× 1 About the UPR
2 Nationality & statelessness in the UPR
3. Tips for civil society engagement
4 Upcoming UPR sessions
5. Past UPR sessions
6. Resources & database
Table of contents
Further reading

3. Tips for civil society engagement

The UPR is a state-driven process: only states can make recommendations. However, civil society has an important role to play in informing the focus and content of these recommendations by sharing information about the human rights situation in the SuR and drawing attention to key concerns. Civil society actors can participate at different stages of the Cycle:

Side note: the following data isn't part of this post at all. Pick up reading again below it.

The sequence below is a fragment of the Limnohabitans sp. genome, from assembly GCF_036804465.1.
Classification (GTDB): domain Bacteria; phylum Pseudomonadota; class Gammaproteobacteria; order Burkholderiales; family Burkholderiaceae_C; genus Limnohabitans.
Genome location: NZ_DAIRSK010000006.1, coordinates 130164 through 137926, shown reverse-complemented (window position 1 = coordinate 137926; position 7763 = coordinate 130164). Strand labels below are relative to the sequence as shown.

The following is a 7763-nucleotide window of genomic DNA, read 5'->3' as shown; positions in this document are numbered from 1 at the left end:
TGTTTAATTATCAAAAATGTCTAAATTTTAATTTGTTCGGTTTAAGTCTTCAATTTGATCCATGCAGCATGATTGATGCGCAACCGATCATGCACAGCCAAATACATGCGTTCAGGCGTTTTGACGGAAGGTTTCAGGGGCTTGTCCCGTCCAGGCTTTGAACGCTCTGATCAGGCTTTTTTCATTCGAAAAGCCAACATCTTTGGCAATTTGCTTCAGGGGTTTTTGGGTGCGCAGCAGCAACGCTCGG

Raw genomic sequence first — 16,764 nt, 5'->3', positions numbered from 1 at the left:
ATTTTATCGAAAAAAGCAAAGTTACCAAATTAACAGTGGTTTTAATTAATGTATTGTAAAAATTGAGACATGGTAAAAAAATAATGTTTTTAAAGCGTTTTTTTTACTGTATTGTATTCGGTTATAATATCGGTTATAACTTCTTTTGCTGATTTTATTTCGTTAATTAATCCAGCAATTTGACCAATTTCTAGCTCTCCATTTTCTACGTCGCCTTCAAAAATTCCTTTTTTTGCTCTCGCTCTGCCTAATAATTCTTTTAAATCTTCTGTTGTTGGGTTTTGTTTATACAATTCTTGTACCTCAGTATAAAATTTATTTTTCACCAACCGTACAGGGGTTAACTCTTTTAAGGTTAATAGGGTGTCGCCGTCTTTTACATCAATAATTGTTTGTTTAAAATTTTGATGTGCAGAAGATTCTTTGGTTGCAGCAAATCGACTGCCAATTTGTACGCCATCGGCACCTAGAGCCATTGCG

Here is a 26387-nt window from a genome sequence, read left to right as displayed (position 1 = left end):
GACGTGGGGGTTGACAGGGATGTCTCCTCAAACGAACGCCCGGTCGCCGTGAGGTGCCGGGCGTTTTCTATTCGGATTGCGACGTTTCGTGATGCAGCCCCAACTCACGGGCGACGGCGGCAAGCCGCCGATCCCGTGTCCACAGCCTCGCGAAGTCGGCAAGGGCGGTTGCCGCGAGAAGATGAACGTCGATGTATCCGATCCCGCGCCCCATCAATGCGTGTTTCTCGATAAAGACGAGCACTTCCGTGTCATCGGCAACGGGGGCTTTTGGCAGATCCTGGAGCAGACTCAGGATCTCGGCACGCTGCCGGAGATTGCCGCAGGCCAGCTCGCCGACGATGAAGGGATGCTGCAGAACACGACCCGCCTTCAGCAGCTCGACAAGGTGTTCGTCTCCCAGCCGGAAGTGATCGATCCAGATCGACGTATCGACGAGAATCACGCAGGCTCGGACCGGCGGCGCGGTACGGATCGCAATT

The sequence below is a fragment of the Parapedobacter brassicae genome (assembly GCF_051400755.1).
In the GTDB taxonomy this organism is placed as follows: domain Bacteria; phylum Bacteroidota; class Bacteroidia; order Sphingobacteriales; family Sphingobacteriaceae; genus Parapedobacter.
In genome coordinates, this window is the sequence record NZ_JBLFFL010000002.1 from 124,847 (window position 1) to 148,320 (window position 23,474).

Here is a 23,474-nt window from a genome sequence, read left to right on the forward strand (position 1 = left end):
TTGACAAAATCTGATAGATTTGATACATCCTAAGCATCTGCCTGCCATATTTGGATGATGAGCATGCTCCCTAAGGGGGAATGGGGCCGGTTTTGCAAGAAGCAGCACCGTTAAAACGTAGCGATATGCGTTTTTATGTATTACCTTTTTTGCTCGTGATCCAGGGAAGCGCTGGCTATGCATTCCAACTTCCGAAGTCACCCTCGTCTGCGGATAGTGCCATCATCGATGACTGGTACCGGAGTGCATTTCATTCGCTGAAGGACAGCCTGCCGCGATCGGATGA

Advocacy by civil society actors makes a real difference to the outcomes of the UPR. The state representatives who draft recommendations to a SuR are not always human rights experts or in possession of in depth knowledge on that country, so civil society can help them to understand which human right issues to prioritise. Civil society also plays an important part in achieving impact on the ground: through their often close and ongoing relationship with affected communities, they can advocate for, monitor and support real change. Here are some tips and next steps for how civil society actors can make the most out of the UPR (see “Further Reading” for additional resources):